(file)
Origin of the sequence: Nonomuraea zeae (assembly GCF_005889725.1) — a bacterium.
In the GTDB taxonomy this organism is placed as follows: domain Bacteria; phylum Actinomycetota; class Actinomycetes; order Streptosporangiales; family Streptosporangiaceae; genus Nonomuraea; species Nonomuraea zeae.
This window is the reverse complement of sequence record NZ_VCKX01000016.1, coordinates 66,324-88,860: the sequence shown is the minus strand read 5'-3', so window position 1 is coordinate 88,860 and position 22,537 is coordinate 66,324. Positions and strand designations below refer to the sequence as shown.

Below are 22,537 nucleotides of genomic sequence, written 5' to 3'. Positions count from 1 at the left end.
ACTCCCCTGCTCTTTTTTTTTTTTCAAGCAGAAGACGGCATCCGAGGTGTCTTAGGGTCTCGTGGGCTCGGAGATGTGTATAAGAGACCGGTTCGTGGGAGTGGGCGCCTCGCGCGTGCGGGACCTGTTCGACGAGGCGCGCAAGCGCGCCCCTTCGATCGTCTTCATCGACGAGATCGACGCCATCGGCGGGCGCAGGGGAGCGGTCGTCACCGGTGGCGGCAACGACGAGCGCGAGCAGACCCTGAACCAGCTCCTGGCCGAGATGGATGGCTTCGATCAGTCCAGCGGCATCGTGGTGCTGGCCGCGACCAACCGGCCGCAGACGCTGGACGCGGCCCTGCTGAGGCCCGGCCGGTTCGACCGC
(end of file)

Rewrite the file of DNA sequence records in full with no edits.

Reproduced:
Origin of the sequence: Nonomuraea zeae (assembly GCF_005889725.1) — a bacterium.
In the GTDB taxonomy this organism is placed as follows: domain Bacteria; phylum Actinomycetota; class Actinomycetes; order Streptosporangiales; family Streptosporangiaceae; genus Nonomuraea; species Nonomuraea zeae.
This window is the reverse complement of sequence record NZ_VCKX01000016.1, coordinates 66,324-88,860: the sequence shown is the minus strand read 5'-3', so window position 1 is coordinate 88,860 and position 22,537 is coordinate 66,324. Positions and strand designations below refer to the sequence as shown.

Below are 22,537 nucleotides of genomic sequence, written 5' to 3'. Positions count from 1 at the left end.
ACTCCCCTGCTCTTTTTTTTTTTTCAAGCAGAAGACGGCATCCGAGGTGTCTTAGGGTCTCGTGGGCTCGGAGATGTGTATAAGAGACCGGTTCGTGGGAGTGGGCGCCTCGCGCGTGCGGGACCTGTTCGACGAGGCGCGCAAGCGCGCCCCTTCGATCGTCTTCATCGACGAGATCGACGCCATCGGCGGGCGCAGGGGAGCGGTCGTCACCGGTGGCGGCAACGACGAGCGCGAGCAGACCCTGAACCAGCTCCTGGCCGAGATGGATGGCTTCGATCAGTCCAGCGGCATCGTGGTGCTGGCCGCGACCAACCGGCCGCAGACGCTGGACGCGGCCCTGCTGAGGCCCGGCCGGTTCGACCGC